Several major tech companies have started releasing patches and mitigations for the recently disclosed Meltdown and Spectre vulnerabilities affecting CPUs from Intel, AMD and ARM.
The flaws exploited by the Meltdown and Spectre attacks, tracked as CVE-2017-5715, CVE-2017-5753 and CVE-2017-5754, allow malicious applications to bypass memory isolation mechanisms and access data as it’s being processed. This can include passwords, photos, documents, emails, and data from instant messaging apps.
Billions of PCs, smartphones and cloud instances are affected, and while there is no evidence of attacks in the wild, researchers said exploitation attempts are unlikely to be detected.
Attacks can be prevented using kernel page table isolation (KPTI), a hardening technique designed to improve security by isolating kernel from user memory. However, the mitigation can introduce performance penalties of up to 30 percent for affected processors.
Researchers had initially planned on disclosing the security holes on January 9, but disclosure was moved up due to media reports and speculation surrounding the topic. Affected tech companies have already started informing users about the risks and the availability of patches and mitigations.
Intel, AMD and ARM
Initial reports claimed only Intel CPUs were affected by the vulnerabilities. While Intel was hit the hardest, some of the flaws affect AMD and ARM as well.
Intel has informed customers that it’s working with manufacturers and operating system vendors to address the issues. The company also reassured customers that performance penalties will not affect regular computer users and will be mitigated over time.
AMD is apparently only affected by the Spectre vulnerabilities (CVE-2017-5753 and CVE-2017-5715), and the company claims the risk to its processors is “near zero” thanks to their architecture.
In the case of ARM, the company says only its Cortex-A75 processors are affected by all three vulnerabilities. Cortex R7, R8, A8, A9, A15, A17, A57, A72 and A73 processors are vulnerable to Meltdown attacks and affected by the CVE-2017-5715 Spectre flaw. Other existing products and future processors are not affected, the company said.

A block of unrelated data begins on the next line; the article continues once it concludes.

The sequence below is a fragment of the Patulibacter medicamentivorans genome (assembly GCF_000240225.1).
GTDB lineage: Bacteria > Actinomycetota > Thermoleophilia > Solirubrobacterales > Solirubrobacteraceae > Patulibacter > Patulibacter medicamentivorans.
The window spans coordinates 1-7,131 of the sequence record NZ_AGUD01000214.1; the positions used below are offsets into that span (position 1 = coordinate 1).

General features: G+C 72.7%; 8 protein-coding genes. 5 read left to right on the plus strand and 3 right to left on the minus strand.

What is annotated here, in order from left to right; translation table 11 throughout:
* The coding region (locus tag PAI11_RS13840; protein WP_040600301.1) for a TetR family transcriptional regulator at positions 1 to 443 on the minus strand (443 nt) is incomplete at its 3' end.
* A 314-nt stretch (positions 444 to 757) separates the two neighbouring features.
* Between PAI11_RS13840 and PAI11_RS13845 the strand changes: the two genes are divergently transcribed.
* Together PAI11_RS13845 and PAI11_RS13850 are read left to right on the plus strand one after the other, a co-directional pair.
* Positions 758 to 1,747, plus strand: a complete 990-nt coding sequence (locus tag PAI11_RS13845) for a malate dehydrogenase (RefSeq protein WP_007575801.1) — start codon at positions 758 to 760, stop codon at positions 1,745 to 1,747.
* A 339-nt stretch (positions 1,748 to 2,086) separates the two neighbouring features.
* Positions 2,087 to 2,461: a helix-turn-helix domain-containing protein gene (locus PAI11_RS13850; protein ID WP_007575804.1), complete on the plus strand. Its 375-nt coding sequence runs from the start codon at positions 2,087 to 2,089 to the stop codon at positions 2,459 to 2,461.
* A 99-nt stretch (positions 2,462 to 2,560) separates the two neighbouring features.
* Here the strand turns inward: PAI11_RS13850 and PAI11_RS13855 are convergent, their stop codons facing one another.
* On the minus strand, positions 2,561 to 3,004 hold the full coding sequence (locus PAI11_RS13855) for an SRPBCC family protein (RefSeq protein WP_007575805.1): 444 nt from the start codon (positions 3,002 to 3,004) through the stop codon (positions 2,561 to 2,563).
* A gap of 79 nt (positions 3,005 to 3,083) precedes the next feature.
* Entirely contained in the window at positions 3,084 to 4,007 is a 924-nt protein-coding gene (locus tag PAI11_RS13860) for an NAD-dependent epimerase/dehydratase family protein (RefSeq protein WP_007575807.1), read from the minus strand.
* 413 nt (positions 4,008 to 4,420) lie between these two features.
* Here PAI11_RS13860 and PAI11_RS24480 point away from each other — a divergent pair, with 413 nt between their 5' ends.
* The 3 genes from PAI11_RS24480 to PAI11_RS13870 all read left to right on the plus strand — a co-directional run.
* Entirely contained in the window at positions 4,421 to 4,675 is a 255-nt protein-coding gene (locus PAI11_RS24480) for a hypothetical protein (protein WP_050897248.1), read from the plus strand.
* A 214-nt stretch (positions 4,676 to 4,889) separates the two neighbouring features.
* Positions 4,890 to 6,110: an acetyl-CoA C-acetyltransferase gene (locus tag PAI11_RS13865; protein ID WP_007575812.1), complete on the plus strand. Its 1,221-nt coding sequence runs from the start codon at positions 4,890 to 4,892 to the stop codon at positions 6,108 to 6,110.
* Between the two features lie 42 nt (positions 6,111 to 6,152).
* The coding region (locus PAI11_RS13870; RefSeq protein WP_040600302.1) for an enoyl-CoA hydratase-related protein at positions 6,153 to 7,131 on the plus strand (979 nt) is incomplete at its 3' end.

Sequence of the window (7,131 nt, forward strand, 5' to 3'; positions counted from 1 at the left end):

ARM has provided kernel patches for Linux users and advised customers using Android and other OSs to check for updates from their respective vendor.
Google has patched the vulnerabilities in its Cloud platform, but some users may need to manually perform some tasks.
“Google Compute Engine used VM Live Migration technology to perform host system and hypervisor updates with no user impact, no forced maintenance windows, and no mass reboots required. However, all guest operating systems and versions must be patched to protect against this new class of attack regardless of where those systems run,” Google said.
The company has informed Android users that while the risk of attacks is small, the latest Android security updates do provide additional protection against Spectre and Meltdown.
Microsoft started implementing protections in Windows a few months ago. The company informed customers on Wednesday that it released several updates to help mitigate the vulnerabilities in Windows client and server products. It has also released a tool designed to tell customers if protections are enabled.